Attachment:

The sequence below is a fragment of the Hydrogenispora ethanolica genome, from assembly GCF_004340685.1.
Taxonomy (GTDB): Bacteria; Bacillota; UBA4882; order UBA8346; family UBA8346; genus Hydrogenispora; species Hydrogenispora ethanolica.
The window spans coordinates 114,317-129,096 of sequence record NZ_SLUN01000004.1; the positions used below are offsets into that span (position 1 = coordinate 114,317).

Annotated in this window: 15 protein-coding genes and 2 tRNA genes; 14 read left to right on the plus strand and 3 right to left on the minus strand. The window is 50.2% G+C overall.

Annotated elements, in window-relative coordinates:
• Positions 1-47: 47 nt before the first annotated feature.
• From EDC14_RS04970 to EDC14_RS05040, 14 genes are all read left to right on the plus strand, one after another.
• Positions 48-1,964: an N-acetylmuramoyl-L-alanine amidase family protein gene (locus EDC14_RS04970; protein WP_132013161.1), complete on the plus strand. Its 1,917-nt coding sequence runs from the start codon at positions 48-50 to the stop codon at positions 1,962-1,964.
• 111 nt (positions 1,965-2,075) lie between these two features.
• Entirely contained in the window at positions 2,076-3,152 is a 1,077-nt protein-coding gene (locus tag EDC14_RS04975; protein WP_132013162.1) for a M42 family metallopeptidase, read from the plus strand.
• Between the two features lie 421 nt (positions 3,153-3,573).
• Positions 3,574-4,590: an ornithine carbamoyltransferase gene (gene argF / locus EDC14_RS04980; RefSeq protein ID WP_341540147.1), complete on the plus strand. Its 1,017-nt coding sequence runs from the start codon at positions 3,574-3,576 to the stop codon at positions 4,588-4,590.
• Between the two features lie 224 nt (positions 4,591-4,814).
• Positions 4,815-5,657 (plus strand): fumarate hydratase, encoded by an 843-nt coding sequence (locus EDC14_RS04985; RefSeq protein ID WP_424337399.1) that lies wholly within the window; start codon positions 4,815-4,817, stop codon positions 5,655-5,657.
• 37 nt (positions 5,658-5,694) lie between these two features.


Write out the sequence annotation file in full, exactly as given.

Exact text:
The sequence below is a fragment of the Hydrogenispora ethanolica genome, from assembly GCF_004340685.1.
Taxonomy (GTDB): Bacteria; Bacillota; UBA4882; order UBA8346; family UBA8346; genus Hydrogenispora; species Hydrogenispora ethanolica.
The window spans coordinates 114,317-129,096 of sequence record NZ_SLUN01000004.1; the positions used below are offsets into that span (position 1 = coordinate 114,317).

Annotated in this window: 15 protein-coding genes and 2 tRNA genes; 14 read left to right on the plus strand and 3 right to left on the minus strand. The window is 50.2% G+C overall.

Annotated elements, in window-relative coordinates:
• Positions 1-47: 47 nt before the first annotated feature.
• From EDC14_RS04970 to EDC14_RS05040, 14 genes are all read left to right on the plus strand, one after another.
• Positions 48-1,964: an N-acetylmuramoyl-L-alanine amidase family protein gene (locus EDC14_RS04970; protein WP_132013161.1), complete on the plus strand. Its 1,917-nt coding sequence runs from the start codon at positions 48-50 to the stop codon at positions 1,962-1,964.
• 111 nt (positions 1,965-2,075) lie between these two features.
• Entirely contained in the window at positions 2,076-3,152 is a 1,077-nt protein-coding gene (locus tag EDC14_RS04975; protein WP_132013162.1) for a M42 family metallopeptidase, read from the plus strand.
• Between the two features lie 421 nt (positions 3,153-3,573).
• Positions 3,574-4,590: an ornithine carbamoyltransferase gene (gene argF / locus EDC14_RS04980; RefSeq protein ID WP_341540147.1), complete on the plus strand. Its 1,017-nt coding sequence runs from the start codon at positions 3,574-3,576 to the stop codon at positions 4,588-4,590.
• Between the two features lie 224 nt (positions 4,591-4,814).
• Positions 4,815-5,657 (plus strand): fumarate hydratase, encoded by an 843-nt coding sequence (locus EDC14_RS04985; RefSeq protein ID WP_424337399.1) that lies wholly within the window; start codon positions 4,815-4,817, stop codon positions 5,655-5,657.
• 37 nt (positions 5,658-5,694) lie between these two features.